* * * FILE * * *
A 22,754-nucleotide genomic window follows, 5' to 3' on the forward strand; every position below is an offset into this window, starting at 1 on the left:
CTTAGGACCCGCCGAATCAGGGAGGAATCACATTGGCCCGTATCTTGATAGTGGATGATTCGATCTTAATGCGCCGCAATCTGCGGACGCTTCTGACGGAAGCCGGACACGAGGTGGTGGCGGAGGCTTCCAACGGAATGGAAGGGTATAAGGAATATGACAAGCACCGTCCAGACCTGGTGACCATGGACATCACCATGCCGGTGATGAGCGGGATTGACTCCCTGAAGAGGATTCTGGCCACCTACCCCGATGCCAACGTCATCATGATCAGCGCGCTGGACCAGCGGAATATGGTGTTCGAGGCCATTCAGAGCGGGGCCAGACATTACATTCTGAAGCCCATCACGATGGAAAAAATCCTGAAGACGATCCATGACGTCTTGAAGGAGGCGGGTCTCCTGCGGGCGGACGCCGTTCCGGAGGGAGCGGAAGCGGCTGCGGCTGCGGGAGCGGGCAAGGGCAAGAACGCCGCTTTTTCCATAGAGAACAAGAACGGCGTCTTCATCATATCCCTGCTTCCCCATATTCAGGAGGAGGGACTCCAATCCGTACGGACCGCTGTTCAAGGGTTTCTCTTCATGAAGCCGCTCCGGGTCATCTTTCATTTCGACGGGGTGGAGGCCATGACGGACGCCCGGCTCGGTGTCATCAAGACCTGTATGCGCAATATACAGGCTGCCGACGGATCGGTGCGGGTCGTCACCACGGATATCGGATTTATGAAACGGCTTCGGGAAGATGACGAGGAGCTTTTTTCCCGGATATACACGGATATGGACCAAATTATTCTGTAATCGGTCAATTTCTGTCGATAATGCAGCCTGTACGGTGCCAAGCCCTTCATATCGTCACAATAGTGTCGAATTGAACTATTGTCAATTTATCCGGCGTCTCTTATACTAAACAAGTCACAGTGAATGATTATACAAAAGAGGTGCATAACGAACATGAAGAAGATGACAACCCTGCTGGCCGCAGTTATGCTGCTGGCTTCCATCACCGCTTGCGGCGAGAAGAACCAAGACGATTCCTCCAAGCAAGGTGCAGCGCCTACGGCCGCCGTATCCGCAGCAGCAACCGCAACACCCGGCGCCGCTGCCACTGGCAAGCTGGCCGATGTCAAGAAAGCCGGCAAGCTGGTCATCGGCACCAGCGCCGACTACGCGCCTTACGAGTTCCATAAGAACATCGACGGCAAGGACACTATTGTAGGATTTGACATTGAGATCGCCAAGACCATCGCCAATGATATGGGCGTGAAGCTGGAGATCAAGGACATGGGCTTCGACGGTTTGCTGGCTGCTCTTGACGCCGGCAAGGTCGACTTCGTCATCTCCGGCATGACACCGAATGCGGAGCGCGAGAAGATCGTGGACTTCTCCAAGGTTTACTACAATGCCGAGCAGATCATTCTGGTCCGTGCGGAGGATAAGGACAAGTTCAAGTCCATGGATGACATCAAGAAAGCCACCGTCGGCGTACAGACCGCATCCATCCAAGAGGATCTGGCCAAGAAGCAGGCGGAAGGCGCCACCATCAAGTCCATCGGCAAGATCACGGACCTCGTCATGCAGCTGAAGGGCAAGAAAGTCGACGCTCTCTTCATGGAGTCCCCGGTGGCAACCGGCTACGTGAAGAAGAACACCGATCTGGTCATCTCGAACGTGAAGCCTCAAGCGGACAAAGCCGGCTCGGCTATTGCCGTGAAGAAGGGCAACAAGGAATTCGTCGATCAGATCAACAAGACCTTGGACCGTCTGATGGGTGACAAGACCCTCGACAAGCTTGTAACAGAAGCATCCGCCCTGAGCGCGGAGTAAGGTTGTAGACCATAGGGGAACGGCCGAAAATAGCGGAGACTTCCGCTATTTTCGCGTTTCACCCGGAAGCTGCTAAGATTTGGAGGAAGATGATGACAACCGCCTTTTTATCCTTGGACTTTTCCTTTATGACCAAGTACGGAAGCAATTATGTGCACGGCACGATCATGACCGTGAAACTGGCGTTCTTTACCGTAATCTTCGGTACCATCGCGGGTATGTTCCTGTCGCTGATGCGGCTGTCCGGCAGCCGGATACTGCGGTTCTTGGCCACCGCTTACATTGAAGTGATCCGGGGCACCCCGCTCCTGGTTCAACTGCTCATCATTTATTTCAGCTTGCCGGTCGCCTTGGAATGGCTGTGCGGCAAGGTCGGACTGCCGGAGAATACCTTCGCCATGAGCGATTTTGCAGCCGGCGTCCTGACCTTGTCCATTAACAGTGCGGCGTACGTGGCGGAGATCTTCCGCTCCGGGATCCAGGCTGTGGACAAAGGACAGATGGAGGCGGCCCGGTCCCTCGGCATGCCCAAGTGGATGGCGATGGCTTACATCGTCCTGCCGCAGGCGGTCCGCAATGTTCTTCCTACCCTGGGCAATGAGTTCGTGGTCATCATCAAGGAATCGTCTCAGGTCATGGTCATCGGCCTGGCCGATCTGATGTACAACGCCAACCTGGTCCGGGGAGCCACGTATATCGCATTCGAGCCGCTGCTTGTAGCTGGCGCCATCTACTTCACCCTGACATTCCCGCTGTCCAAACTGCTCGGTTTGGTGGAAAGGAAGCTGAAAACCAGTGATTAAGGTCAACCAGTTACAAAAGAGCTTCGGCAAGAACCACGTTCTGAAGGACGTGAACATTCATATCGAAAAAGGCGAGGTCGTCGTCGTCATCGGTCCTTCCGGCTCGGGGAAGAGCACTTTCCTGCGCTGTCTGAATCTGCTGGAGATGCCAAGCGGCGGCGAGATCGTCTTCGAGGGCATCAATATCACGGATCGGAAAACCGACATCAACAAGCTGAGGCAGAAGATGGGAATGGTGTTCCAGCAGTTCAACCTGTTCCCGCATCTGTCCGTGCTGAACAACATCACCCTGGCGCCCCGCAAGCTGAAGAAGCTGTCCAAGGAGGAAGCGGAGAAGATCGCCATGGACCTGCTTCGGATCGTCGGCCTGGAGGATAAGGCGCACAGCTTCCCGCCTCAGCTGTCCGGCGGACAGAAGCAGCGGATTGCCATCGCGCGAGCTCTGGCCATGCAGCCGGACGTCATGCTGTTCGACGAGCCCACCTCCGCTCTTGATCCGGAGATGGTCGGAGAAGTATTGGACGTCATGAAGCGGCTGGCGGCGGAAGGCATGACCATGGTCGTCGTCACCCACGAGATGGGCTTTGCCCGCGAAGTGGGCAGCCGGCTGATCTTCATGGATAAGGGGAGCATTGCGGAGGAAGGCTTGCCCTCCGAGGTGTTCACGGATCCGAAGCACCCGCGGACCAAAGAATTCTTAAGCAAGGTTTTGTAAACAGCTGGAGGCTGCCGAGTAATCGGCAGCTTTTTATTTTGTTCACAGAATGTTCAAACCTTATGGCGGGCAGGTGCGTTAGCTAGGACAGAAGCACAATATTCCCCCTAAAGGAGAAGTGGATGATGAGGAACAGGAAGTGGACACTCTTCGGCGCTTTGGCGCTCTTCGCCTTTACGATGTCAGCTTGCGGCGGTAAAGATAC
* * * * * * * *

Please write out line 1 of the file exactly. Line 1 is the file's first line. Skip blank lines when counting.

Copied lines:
A 22,754-nucleotide genomic window follows, 5' to 3' on the forward strand; every position below is an offset into this window, starting at 1 on the left: